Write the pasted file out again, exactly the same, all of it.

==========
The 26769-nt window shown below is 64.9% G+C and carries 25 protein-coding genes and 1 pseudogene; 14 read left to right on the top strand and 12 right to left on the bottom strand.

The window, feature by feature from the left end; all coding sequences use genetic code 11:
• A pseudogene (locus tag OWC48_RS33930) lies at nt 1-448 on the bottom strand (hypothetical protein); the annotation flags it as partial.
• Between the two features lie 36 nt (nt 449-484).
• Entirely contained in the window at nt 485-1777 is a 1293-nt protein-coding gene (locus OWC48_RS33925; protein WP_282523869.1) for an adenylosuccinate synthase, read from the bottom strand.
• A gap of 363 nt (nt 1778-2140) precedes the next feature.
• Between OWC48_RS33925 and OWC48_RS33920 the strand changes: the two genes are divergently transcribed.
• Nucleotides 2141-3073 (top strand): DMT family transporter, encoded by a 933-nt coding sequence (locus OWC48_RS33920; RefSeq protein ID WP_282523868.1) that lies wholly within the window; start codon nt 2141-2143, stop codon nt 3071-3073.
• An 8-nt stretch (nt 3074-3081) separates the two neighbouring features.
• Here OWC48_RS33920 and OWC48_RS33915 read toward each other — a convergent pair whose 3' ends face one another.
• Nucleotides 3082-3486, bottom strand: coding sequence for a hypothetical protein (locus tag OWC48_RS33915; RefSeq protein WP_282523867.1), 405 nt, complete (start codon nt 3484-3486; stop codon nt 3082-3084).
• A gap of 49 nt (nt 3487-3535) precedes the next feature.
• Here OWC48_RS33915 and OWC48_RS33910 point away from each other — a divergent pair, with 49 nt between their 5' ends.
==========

The 26769-nt window shown below is 64.9% G+C and carries 25 protein-coding genes and 1 pseudogene; 14 read left to right on the top strand and 12 right to left on the bottom strand.

The window, feature by feature from the left end; all coding sequences use genetic code 11:
• A pseudogene (locus tag OWC48_RS33930) lies at nt 1-448 on the bottom strand (hypothetical protein); the annotation flags it as partial.
• Between the two features lie 36 nt (nt 449-484).
• Entirely contained in the window at nt 485-1777 is a 1293-nt protein-coding gene (locus OWC48_RS33925; protein WP_282523869.1) for an adenylosuccinate synthase, read from the bottom strand.
• A gap of 363 nt (nt 1778-2140) precedes the next feature.
• Between OWC48_RS33925 and OWC48_RS33920 the strand changes: the two genes are divergently transcribed.
• Nucleotides 2141-3073 (top strand): DMT family transporter, encoded by a 933-nt coding sequence (locus OWC48_RS33920; RefSeq protein ID WP_282523868.1) that lies wholly within the window; start codon nt 2141-2143, stop codon nt 3071-3073.
• An 8-nt stretch (nt 3074-3081) separates the two neighbouring features.
• Here OWC48_RS33920 and OWC48_RS33915 read toward each other — a convergent pair whose 3' ends face one another.
• Nucleotides 3082-3486, bottom strand: coding sequence for a hypothetical protein (locus tag OWC48_RS33915; RefSeq protein WP_282523867.1), 405 nt, complete (start codon nt 3484-3486; stop codon nt 3082-3084).
• A gap of 49 nt (nt 3487-3535) precedes the next feature.
• Here OWC48_RS33915 and OWC48_RS33910 point away from each other — a divergent pair, with 49 nt between their 5' ends.